Douglas C. Atkins
On Oct 4, 2022, VA Secretary Denis McDonough said, "The North Las Vegas VA Medical Center has Renewal Rooms where staff can use virtual reality immersion during breaks to reduce stress. This innovative idea is based on work VA is currently doing with Veterans. A majority of staff who have used the rooms report reduced work-related stress. After hearing about the room from our nurse managers, I took a brief moment to relax." (Christina S. Hagen/U.S. Department of Veterans Affairs)
The convoy is under attack. A roadside bomb obliterates the Humvee that had been leading the column and gunfire rains down on the windshield in front of you, with the screams of civilians seeping through the developing holes in the vehicle. The driver next to you steps on the gas and the Humvee lurches forward, the roar of the truck drowning out the radio operator's call for air support.
That's what patients experience in a new breed of treatment design to help combat the effect of post-traumatic stress disorder, or PTSD. BraveMind, one of the developers of virtual reality (VR) treatments for psychological disorders that are being used by trained therapists, created the improvised explosive device attack scenario. Treatments like this one are currently live at more than 60 veterans' hospitals, universities and military centers.
Some look to help veterans process past traumas. Others transport them to peaceful environments to provide a bit of peace.
Jonathan Spier, deputy executive director of the Long Island State Veterans Home, has been working on virtual reality as a treatment for years. In an interview, he said he "felt strongly there was great potential" and has started to see results.
Three hundred and fifty veterans are under his charge at the home who have served in every conflict from World War II up through Iraq and Afghanistan. His oldest veteran is 106 years old and still thriving.
"When he tried the VR goggles, his reaction was priceless," Spier said. "He was so excited."
As Spier was developing the program, a friend introduced him to Chris Brickler, CEO of MyndVR, who had already collected an impressive library of audiovisual content that featured a wide array of virtual locations such as national parks, museums and destinations worldwide. Brickler and Spier have been collaborating since they met.
"Patients don't generally enjoy therapy," Brickler said. He added that a VR program, known as digital therapeutics in the field, "makes it fun for them."
"It's something they look forward to, so the outcomes are better," he said.
MyndVR has a big focus on elderly veterans. Thanks to a recent grant from the nonprofit charity Bowlers to Veterans Link, it will be bringing the technology to veterans' homes across the country. The videos for elderly vets, like those who served in Vietnam and Korea, are completely different from those who fought in Iraq and Afghanistan.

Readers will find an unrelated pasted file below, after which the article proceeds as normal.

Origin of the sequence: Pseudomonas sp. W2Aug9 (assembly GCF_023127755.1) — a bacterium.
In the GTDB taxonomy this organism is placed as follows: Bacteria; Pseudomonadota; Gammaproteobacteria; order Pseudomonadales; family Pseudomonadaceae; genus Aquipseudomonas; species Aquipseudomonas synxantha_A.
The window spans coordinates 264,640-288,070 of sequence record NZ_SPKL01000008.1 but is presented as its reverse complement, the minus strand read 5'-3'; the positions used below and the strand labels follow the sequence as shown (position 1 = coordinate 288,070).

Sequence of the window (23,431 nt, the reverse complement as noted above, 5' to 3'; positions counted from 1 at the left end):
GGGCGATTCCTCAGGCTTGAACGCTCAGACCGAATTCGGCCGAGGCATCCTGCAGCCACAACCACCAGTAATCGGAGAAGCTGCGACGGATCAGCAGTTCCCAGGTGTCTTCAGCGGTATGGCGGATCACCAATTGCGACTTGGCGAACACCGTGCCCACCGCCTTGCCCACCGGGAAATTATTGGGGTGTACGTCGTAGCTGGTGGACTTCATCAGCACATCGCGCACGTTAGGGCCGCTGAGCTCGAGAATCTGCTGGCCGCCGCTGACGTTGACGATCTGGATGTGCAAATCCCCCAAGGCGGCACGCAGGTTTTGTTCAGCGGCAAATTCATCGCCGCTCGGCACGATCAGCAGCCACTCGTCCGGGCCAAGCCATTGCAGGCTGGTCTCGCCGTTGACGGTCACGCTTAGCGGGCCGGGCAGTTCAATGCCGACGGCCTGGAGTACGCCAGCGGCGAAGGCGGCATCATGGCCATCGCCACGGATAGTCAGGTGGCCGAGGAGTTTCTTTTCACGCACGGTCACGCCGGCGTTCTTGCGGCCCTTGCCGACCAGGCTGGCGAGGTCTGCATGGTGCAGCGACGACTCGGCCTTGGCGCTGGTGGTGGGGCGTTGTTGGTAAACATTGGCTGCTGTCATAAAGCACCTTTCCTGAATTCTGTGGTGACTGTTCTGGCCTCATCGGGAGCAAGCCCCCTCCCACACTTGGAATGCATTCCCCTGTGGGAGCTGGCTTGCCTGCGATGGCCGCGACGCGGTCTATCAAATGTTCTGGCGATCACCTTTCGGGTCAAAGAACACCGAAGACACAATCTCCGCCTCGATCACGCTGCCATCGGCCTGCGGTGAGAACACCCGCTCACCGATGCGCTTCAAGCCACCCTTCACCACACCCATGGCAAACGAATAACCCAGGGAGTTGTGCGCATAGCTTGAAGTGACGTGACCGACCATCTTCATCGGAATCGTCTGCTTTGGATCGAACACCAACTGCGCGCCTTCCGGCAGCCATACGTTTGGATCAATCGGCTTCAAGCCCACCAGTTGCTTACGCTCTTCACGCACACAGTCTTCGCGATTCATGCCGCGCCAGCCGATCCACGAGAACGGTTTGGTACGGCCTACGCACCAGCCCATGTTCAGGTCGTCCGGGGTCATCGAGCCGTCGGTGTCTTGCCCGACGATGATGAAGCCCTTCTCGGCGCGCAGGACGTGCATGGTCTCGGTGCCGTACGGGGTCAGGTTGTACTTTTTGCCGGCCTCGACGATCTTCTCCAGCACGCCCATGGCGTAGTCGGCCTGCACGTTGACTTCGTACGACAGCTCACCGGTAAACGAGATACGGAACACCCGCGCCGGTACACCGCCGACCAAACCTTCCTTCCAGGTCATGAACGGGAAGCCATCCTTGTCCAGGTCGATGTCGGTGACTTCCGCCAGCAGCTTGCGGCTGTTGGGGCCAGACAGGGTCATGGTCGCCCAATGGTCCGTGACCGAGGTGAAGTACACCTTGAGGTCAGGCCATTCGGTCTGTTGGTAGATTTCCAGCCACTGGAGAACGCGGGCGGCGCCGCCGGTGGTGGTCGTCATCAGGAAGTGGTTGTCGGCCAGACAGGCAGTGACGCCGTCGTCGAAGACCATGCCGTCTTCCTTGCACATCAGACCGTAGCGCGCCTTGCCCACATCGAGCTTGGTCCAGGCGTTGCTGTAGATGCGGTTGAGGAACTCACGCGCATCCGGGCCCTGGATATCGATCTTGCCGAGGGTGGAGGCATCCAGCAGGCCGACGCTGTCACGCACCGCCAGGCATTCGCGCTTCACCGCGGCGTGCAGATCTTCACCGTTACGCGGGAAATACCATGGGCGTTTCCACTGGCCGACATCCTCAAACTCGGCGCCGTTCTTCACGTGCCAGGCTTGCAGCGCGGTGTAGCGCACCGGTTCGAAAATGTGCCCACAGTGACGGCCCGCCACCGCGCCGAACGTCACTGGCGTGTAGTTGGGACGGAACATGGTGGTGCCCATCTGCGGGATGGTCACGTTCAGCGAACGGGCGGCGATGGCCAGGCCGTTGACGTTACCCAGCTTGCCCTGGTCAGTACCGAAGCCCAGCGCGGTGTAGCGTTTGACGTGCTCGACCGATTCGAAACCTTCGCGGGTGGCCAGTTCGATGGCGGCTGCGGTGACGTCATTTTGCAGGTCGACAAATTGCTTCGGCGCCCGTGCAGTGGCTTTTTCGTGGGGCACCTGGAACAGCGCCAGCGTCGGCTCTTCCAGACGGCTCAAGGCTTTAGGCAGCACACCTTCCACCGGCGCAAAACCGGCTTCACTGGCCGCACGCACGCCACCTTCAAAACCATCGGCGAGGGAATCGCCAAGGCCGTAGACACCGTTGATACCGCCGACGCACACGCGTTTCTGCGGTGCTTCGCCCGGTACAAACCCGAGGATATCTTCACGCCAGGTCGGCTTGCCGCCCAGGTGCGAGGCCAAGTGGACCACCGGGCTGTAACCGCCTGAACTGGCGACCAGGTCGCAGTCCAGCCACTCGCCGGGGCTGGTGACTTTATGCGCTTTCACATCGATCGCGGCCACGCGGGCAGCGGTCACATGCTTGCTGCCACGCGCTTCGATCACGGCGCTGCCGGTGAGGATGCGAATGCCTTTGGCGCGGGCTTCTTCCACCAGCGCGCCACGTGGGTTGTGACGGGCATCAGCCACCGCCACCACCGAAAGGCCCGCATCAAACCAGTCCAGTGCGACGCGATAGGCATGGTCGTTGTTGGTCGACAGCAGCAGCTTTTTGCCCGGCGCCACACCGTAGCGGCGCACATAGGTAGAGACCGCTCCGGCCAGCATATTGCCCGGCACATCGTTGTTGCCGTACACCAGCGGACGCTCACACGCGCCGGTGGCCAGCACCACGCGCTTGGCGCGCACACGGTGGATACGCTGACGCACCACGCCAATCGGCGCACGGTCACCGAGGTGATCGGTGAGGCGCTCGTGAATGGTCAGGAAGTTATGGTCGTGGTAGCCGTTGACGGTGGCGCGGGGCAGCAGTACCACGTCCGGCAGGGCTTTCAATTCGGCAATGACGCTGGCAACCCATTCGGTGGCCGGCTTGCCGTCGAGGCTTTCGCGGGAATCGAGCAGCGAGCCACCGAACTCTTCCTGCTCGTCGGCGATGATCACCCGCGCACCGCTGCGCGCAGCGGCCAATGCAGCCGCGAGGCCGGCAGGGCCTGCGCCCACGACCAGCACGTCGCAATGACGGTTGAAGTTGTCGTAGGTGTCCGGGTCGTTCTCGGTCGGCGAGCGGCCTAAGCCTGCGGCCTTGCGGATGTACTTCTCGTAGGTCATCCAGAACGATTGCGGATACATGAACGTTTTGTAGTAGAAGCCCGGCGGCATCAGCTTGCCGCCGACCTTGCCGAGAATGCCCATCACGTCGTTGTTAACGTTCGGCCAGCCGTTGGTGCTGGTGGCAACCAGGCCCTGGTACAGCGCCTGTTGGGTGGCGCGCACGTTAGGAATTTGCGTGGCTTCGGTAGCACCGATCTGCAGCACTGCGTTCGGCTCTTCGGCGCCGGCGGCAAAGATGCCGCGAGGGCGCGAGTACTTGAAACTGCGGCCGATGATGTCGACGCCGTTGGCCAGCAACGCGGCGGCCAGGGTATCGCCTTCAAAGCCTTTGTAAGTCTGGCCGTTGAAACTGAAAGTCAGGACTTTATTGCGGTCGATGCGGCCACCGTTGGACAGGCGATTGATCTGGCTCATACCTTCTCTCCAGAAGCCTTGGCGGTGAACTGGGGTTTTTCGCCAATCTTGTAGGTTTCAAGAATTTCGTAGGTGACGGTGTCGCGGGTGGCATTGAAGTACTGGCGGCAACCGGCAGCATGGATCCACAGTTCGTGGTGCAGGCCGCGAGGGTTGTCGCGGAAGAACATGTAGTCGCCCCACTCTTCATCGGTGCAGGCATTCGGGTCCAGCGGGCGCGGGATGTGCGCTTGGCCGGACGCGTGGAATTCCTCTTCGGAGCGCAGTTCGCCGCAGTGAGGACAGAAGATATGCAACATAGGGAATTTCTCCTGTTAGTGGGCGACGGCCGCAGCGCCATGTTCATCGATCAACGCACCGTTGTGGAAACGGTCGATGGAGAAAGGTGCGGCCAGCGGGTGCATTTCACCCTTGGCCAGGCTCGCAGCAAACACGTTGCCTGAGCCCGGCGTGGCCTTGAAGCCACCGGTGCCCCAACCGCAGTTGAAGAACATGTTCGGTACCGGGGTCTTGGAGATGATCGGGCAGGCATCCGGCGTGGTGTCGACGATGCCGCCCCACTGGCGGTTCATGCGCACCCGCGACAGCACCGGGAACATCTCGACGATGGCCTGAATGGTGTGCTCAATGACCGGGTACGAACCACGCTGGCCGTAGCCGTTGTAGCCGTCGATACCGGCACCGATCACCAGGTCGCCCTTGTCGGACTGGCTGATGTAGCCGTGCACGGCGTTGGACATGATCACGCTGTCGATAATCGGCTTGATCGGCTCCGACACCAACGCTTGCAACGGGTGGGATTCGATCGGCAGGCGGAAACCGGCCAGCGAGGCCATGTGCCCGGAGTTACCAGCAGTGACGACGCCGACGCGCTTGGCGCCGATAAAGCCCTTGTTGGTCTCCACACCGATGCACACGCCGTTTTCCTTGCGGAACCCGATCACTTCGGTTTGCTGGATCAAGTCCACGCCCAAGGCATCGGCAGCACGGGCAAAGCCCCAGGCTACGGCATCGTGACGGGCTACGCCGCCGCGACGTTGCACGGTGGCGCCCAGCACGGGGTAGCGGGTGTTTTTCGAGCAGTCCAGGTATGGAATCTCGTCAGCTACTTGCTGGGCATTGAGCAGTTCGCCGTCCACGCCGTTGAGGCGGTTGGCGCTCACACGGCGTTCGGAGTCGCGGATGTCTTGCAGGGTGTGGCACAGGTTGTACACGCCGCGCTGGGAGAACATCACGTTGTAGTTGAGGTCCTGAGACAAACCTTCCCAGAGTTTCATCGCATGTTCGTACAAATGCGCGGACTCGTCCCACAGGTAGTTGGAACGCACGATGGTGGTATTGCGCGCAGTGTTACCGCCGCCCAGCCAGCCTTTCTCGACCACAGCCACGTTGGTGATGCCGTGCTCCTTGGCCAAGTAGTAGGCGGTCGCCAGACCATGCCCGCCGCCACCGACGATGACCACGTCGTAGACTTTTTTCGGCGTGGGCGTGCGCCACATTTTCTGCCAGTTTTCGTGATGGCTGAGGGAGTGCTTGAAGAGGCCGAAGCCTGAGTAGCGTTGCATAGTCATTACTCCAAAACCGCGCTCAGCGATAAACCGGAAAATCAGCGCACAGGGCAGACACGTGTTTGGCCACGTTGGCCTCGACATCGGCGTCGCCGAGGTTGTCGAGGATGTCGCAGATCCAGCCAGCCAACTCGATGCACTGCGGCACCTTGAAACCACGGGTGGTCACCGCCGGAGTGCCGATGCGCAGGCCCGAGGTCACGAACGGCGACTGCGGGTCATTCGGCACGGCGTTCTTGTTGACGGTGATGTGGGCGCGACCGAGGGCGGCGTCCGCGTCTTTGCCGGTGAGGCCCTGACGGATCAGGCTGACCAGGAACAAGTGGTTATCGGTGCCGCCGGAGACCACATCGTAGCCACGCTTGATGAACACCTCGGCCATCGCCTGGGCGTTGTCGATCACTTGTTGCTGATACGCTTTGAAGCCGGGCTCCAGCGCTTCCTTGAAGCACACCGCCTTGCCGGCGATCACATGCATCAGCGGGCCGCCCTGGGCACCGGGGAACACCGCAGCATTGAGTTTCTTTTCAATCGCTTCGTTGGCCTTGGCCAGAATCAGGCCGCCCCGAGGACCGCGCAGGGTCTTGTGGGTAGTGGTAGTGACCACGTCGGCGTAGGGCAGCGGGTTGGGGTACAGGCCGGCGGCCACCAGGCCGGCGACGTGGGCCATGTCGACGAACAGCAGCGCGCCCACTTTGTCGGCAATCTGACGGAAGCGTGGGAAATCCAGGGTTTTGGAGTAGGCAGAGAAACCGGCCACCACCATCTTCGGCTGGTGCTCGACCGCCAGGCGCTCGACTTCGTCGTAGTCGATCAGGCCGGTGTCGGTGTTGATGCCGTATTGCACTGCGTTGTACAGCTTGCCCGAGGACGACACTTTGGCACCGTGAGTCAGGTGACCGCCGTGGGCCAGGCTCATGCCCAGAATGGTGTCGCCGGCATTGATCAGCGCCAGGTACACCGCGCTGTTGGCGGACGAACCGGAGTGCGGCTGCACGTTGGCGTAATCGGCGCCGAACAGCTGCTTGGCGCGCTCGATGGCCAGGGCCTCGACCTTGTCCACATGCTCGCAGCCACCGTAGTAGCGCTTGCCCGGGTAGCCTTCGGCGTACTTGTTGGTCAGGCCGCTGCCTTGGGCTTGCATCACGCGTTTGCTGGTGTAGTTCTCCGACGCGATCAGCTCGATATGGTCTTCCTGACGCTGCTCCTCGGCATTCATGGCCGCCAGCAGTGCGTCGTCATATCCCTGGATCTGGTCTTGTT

Instead of VR depicting troops under attack, PTSD treatment for Vietnam veterans typically uses what Spier calls distraction, or reminiscent therapy.
The scenes are peaceful and soothing, such as being part of a safari on the Tanzanian savanna, a casual stroll through the Metropolitan Museum of Art, splashing the surf on a national shoreline, or hiking the Alps.
These are all part of a massive library of videos collected by MyndVR, many of which came from National Geographic, PBS, renowned museums, and creators worldwide.
"The history of virtual reality goes back to the '90s," said Skip Rizzo, director of Virtual Reality Medicine at the University of Southern California's Institute of Advanced Technology. "Back then, there was exposure therapy where someone with a phobia of, say, crowds would be put in different public situations. Along with a therapist, and over time, the individual generally became more comfortable, and the phobia would become extinguished. Using repeated cycles was proof the brain could be fooled, and the phobia would no longer be an issue."
Those were the early days, when very few had access to developing VR systems.
"Back then, the technology was primitive and expensive," Rizzo said. "Over the last 25 years, the science and technology has evolved to a point where progress actually helps a lot of people."
Rizzo said there are five areas where VR is most useful: pain management therapy, PTSD, fears, exposure, and reminiscence therapy for older adults. Rizzo worked to develop BraveMind, the VR system that can produce the Humvee under attack scenario, while at USC while working on a contract for the Office of Naval Research.
"When we first pitched the NIH [National Institutes of Health], while we entered the Middle East, they said PTSD wouldn't be an issue for returning vets, but as it turned out, it was," he said.
Rizzo said what excites him the most is that there are no limits with what they can do with VR therapy. It has become readily adopted to help treat autism and attention-deficit/hyperactivity disorder and has quickly caught on in pain management circles.
The promise of VR appears to extend to a range of patients beyond veterans, and the research is growing. The National Institutes of Health research library -- PubMed -- lists 781 studies looking into "VR as treatment."
"Immersive VR has been identified as a potentially revolutionary tool for psychological interventions," according to a study published in the journal "Current Opinion in Psychology."
-- Douglas C. Atkins is an Army veteran and the author of "Diminishing Horizons," a collection of science fiction dystopian short stories. He lives on Cape Cod, Massachusetts.